6. Not sure who these goofballs are that would find this of limited interest. I could read LH PIE posts all day.

  7. marie-lucie says

    Watkins’ AHD is great, but it only covers PIE roots that are found in English words, and even if English has borrowed from a number of IE languages, adding their descendants to its native Germanic fund, there still exist other PIE roots which I have often been frustrated not to find in the AHD. As I am not an Indo-Europeanist, this lack does not significantly affect my own work, as opposed to personal interest, but it is still annoying.

  8. I hope this is an appropriate place to drop some PIE etymology that tickled me recently. I learned that English “word” and its Germanic cognates go back to PIE *werh₁- ‘to speak, say’, as does Latin verbum, so I wondered, what about the other IE languages? The AHD appendix has seven different roots glossed ‘to speak’, plus *leǵ- ‘to gather’ with its many speech-related derivatives, plus those glossed as ‘to call’, ‘to cry’, ‘to shout’. That’s a lot, out of a lexicon of only ~1300 roots. Furthermore, some languages have repurposed a different PIE root: Proto-Slavic *slȍvo ‘word’ comes from PIE *ḱléwos ‘fame’, I don’t know how, but that’s what Wiktionary says.

    In most of the Romance languages, the current primary word for ‘word’ goes back not to PIE, but to Latin parabola from Greek parabolḗ ‘placing side by side, comparison, illustration’. But French departed from the rest: parole has been overtaken by mot from Latin muttīre ‘to mutter, to moo’. The sense of ‘incoherent speech’ was turned upside down into ‘unit of coherent speech’. Semantic drift is amazing.

  9. It certainly is, and this is definitely an appropriate place!

  10. Stu Clayton says

    In view of French pronunciation, there has been no semantic drift. It’s more a realization that cows communicate.

  11. Adding a comment to call attention to the update.

  12. Marie-Lucie Tarpent says

    Stu, the French word is pronounced mo , but French cows say meuh! There is no possible way to get the two utterances confused.

  13. Altaic entomologists

    Presumably being those who study butterflies in the Altai Mountains. (I note that the linked Wikipedia page is the first English-language Web page I have seen featuring vertical Mongolian — I’m using Chrome on a Mac — but I suspect something is very wrong with the rendering.)

  14. January First-of-May says

    There is no possible way to get the two utterances confused.

    It’s not unusual for terms describing animal sounds to get affected by sound changes even as the onomatopoeias themselves don’t get affected, or at least snap back much easier (being grounded by the relevant animal sounds themselves).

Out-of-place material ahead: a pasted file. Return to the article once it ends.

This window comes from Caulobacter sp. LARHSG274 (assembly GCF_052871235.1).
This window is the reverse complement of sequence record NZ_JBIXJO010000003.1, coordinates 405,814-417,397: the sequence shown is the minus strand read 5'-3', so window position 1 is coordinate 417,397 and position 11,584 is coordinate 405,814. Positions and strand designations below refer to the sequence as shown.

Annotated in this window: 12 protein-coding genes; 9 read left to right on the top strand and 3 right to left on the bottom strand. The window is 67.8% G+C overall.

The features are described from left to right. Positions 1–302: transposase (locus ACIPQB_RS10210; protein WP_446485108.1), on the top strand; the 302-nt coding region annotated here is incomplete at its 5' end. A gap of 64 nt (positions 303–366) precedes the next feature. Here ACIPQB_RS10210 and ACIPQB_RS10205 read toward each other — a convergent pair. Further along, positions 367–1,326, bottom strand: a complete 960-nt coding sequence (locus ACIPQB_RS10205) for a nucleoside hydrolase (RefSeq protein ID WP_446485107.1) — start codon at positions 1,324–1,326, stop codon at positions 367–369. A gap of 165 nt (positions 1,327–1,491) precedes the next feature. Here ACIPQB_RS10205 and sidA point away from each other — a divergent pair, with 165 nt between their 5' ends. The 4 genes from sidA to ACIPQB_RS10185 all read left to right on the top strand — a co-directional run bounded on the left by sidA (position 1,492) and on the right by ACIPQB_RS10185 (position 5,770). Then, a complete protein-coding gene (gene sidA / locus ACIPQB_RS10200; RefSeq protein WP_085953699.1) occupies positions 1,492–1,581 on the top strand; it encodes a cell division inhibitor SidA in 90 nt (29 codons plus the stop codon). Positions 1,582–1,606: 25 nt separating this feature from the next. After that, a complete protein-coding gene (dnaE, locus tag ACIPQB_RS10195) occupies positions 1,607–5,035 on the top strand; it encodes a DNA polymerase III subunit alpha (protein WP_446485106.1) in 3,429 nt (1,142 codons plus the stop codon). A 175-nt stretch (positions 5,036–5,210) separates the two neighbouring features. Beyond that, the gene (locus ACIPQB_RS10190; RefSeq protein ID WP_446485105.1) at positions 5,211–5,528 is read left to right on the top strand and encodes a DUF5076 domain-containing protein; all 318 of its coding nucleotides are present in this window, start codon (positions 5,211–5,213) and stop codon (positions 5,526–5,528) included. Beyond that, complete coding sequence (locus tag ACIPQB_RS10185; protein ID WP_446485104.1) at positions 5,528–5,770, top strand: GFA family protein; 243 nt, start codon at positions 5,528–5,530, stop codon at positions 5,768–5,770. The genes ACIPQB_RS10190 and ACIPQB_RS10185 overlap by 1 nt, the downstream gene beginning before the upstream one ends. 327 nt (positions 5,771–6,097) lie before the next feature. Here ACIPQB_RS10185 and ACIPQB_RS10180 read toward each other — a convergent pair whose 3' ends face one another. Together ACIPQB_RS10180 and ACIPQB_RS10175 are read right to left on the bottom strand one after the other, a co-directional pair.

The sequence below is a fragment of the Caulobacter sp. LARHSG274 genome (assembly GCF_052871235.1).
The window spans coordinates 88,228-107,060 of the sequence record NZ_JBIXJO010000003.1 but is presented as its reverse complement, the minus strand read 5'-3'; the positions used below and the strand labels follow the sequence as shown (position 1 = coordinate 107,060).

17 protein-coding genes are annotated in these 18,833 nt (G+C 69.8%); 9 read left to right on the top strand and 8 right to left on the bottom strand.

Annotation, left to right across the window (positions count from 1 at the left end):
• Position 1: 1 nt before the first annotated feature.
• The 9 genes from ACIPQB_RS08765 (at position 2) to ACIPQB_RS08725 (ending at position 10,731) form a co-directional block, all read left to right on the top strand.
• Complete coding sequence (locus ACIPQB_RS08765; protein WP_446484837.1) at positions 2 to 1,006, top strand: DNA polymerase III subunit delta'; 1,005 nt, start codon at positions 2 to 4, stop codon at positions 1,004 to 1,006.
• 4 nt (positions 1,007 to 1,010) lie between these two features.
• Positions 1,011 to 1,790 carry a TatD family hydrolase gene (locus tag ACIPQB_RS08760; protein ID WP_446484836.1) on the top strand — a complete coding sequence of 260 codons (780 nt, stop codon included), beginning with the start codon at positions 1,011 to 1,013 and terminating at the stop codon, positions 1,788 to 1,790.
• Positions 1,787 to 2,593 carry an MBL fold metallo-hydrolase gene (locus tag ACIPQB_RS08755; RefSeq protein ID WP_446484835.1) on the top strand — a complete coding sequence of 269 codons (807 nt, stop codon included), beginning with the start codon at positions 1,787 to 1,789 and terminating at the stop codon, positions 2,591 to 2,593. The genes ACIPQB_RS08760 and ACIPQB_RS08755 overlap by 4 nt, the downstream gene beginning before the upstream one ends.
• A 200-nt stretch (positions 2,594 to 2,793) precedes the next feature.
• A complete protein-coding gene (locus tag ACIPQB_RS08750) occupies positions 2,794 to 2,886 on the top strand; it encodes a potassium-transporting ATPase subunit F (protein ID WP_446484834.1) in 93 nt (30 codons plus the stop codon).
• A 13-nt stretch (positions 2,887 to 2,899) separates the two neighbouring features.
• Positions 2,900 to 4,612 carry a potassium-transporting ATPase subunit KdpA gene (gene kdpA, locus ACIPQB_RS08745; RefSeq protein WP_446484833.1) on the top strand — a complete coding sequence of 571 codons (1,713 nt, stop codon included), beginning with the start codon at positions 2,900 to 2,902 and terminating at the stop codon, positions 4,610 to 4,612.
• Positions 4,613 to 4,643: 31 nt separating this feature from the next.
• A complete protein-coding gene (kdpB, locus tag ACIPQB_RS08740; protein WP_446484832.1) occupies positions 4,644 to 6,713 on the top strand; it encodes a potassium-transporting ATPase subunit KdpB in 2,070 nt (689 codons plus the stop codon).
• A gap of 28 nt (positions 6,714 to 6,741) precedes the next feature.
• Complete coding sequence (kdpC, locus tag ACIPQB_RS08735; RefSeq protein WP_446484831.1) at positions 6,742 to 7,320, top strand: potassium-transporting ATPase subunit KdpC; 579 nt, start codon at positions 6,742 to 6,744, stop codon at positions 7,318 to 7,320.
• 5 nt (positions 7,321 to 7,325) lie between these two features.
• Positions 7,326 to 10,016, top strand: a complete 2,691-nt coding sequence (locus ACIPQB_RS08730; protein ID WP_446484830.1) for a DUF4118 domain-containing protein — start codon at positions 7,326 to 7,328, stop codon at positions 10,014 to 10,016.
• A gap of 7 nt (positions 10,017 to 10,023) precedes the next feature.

My linguistics teacher’s favorite example was Russian мычать “to moo”, where the initial /mɨ-/ was probably *mū- in Pre-Proto-Slavic (I’m not sure of the exact chronology).
    My own favorite example is English (to) mew (a somewhat archaic form of (to) meow); it requires a much shorter sound change accumulation period, however.

  15. David Marjanović says

    Sometimes the meaning does change along: pfeifen “to whistle” < *[piːp]-; Pfeife 1) “whistle”, 2) “pipe for smoking”, but never “tube”.

  16. “to moo”

    That reminds me of a rather lame Finnish joke:

    Lehmä meni kaupunkiin. Vastaan käveli poliisi.
    Lehmä kysyi:
    – Saako täällä ammua?
    – Ilman muuta, vastasi poliisi.
    Lehmä jatkoi matkaansa kauppatorille ja äänteli:
    – Am am am am…

    (A cow went to a town. A policeman came walking towards it.
    The cow asked, ‘Is it permitted to moo (‘ammua’) here?’
    The policeman asnwered, “Sure” (literally, “without muu”).
    The cow proceeded to go to the marketplace, (m)uttering:
    ‘Am am am am …’)

  17. January: It’s not unusual for terms describing animal sounds to get affected by sound change even as the onomatopoeias themselves don’t get affected.

    I know! French cats say `miaou`(mya-u) but the verb is `miauler`(myo-le)`.
    But for a cow the verb is `meugler` with the same vowel as `meuh`.

  18. but never “tube”

    This reminds me of Paul Alverdes’s 1929 short story “Die Pfeiferstube” (English: “The Whistlers’ Room”), about World War I soldiers with permanent tracheotomy tubes as a result of throat wounds: they can’t talk, all they can do is whistle.

  19. In English, there is actually another onomatopoetic word indicating of cattle noises: low. As a verb, it is relatively uncommon; as a representation of the actual sound the animals make, my impression is that it is practically obsolete.

  20. marie-lucie says

    I think there is a corresponding German verb lauen.

  21. David Marjanović says

    Not known to me or to Wiktionary. What German-speaking cows do is muhen, boringly enough. Bulls may roar (brüllen) if they’re feeling poetic.

  22. lauen — Found in the Grimms’ dictionary:

    lauen, verb. brüllen. Nemnich; mugire lawen Dief. 369c; niederd. lauen, vom brüllen des rindviehs, auch übertragen, auf eine niederträchtige art weinen (vgl. Heinatz antib. 2, 216 anm.); in Augsburg lauen stammeln. Schm. 1, 1401 Fromm. es ist das mhd. lüejen, lüewen, lüen brüllen; vgl. unten leuen und lögen.

    — but otherwise seems to be vanishingly rare.